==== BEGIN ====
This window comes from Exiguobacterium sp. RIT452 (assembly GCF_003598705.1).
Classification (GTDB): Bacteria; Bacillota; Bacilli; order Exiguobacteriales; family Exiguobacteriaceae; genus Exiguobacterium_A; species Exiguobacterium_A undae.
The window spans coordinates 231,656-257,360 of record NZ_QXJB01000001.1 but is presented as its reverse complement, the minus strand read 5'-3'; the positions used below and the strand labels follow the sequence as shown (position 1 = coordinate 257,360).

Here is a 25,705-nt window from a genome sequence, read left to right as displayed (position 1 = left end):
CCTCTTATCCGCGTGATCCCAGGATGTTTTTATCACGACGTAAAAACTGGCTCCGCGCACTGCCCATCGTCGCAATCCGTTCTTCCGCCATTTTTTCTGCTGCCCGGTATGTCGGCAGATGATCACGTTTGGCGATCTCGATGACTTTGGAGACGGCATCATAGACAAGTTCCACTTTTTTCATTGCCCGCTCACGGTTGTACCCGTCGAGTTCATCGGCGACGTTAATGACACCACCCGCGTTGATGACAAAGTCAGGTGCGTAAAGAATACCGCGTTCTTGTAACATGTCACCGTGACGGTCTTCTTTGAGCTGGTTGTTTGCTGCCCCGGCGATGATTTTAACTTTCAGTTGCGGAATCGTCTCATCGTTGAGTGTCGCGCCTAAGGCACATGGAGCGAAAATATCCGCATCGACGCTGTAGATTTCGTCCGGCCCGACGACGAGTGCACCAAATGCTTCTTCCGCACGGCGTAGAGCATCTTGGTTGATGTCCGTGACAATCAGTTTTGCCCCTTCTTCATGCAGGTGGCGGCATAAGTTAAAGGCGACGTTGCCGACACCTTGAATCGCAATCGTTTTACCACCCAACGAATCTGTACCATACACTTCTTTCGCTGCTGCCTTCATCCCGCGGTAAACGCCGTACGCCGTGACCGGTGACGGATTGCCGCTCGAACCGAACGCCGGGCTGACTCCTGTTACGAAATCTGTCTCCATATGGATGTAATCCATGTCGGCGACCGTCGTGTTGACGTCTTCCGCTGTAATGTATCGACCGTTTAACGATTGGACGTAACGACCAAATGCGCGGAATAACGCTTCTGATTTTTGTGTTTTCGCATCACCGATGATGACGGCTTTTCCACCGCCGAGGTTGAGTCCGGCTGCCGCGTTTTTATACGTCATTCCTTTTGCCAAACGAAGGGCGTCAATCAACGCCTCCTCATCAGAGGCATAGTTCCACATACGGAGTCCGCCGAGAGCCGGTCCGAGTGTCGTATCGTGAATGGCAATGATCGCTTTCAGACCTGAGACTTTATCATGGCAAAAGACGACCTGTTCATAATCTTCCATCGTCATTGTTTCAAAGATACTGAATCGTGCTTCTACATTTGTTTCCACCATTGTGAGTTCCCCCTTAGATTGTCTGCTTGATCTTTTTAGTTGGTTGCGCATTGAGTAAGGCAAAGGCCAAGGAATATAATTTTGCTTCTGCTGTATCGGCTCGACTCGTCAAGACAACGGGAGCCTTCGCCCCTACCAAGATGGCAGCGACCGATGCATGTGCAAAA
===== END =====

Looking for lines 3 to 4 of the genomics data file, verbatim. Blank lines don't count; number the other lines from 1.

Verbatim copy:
The window spans coordinates 231,656-257,360 of record NZ_QXJB01000001.1 but is presented as its reverse complement, the minus strand read 5'-3'; the positions used below and the strand labels follow the sequence as shown (position 1 = coordinate 257,360).

Here is a 25,705-nt window from a genome sequence, read left to right as displayed (position 1 = left end):